Oil? Ah, let Russia have it
"The State Department is basically chopping off a piece of Alaska and giving it to a foreign government without Alaska having any say in it."
Even if Congress follows President Bush's lead in opening off-shore oil exploration, there exist over 125,000 square miles of sea bottom that won't be explored, because the State Department – amid controversy and against the will of Alaskans – has surrendered the land to Russia. Eight islands and their surrounding sea floors were ceded to the former Soviet Union as part of the U.S.-U.S.S.R. Maritime Boundary Treaty in 1991, a treaty signed by the U.S. Senate and President George Bush but never ratified by the Soviets. Nonetheless, an executive agreement enforcing the terms of the treaty until ratification has been...snip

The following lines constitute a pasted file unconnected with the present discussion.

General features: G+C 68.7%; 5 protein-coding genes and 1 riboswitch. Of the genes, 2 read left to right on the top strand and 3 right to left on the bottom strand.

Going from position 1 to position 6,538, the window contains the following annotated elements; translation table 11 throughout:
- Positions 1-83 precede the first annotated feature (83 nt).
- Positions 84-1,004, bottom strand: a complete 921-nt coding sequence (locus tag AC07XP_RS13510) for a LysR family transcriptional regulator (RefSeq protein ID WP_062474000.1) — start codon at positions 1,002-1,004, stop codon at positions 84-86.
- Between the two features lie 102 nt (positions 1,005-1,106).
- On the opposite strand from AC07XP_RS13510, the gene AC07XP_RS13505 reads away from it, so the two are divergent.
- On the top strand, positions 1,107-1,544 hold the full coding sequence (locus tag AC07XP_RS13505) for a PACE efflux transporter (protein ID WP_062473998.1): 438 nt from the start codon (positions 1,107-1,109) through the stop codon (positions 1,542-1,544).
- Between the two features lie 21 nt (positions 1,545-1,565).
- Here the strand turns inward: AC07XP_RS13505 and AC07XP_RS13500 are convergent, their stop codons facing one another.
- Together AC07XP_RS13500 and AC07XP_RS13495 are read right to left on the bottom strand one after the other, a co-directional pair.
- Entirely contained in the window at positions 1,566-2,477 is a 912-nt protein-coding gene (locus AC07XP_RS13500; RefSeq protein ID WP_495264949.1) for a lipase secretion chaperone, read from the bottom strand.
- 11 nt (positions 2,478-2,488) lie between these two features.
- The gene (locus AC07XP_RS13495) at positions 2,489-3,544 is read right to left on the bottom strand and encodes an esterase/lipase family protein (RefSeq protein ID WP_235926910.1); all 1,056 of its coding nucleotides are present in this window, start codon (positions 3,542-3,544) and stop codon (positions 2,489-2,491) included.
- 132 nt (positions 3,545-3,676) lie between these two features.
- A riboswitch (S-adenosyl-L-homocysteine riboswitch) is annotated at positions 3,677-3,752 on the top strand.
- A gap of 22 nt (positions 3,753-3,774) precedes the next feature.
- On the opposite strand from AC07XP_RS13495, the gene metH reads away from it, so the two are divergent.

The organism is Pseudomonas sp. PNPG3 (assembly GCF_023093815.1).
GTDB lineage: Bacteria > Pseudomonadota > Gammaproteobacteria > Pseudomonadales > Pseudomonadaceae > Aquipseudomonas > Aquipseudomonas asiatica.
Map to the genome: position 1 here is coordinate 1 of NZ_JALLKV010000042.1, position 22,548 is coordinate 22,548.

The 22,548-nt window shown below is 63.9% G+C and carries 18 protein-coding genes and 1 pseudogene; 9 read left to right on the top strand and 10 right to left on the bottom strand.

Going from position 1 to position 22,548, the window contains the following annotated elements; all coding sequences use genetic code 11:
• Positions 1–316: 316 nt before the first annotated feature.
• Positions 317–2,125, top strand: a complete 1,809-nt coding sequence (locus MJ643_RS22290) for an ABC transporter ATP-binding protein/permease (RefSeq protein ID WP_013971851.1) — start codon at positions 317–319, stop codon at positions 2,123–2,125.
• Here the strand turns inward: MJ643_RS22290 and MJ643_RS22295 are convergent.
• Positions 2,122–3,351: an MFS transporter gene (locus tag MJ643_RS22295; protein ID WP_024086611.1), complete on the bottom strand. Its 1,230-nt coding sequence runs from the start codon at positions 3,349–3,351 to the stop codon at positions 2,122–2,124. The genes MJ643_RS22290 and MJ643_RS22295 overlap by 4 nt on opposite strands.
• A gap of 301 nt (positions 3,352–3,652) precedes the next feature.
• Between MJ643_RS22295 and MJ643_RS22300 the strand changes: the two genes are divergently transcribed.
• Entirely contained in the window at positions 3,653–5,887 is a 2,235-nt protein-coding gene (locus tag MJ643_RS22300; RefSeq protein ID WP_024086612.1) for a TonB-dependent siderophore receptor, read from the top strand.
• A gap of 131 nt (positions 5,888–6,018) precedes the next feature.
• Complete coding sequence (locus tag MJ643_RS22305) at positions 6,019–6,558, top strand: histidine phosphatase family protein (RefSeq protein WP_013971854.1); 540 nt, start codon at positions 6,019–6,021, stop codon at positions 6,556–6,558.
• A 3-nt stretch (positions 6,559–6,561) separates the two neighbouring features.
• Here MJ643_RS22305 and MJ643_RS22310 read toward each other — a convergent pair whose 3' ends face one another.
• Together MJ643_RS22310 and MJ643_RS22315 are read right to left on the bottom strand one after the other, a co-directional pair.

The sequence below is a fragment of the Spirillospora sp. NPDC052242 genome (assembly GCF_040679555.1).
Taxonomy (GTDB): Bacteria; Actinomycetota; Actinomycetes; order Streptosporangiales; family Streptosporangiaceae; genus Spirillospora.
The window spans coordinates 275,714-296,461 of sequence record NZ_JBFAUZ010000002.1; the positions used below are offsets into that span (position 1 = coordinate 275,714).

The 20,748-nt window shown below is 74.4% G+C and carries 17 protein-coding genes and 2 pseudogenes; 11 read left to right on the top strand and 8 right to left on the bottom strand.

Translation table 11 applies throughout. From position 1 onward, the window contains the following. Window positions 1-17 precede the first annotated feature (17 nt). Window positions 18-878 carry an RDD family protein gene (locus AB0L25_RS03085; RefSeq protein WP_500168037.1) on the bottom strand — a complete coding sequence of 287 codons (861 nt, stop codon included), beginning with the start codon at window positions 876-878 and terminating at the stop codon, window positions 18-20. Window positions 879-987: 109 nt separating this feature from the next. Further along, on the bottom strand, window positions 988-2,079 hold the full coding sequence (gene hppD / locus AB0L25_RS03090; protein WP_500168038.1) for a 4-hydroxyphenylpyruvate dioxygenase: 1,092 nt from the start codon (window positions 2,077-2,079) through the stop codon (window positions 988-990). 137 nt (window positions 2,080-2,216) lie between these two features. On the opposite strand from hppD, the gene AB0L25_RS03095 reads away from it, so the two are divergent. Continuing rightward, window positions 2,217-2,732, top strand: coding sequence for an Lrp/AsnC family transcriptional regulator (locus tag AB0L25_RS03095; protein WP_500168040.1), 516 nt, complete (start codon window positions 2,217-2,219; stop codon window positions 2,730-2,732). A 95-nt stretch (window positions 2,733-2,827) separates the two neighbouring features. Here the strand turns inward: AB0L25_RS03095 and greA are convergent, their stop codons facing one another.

Alaska state Rep. John B. Coghill told WND earlier, "The issues involve not only state sovereignty over vital territories but also significant national defense concerns and substantial economic losses over fisheries and petroleum."
The Alaskan legislature and a sympathetic California legislature have both passed resolutions asking Congress to allow Alaska at the bargaining table with Russia to resolve the islands' ownership. After almost 20 years of official protests, the U.S. State Department has yet to acknowledge Alaska's arguments.
"It's totally anti-public, anti-Congress, anti-state actions – but unfortunately the State Department thinks it has the power to adopt this boundary line with the Russians without anybody's consent outside themselves, " Olson told WND.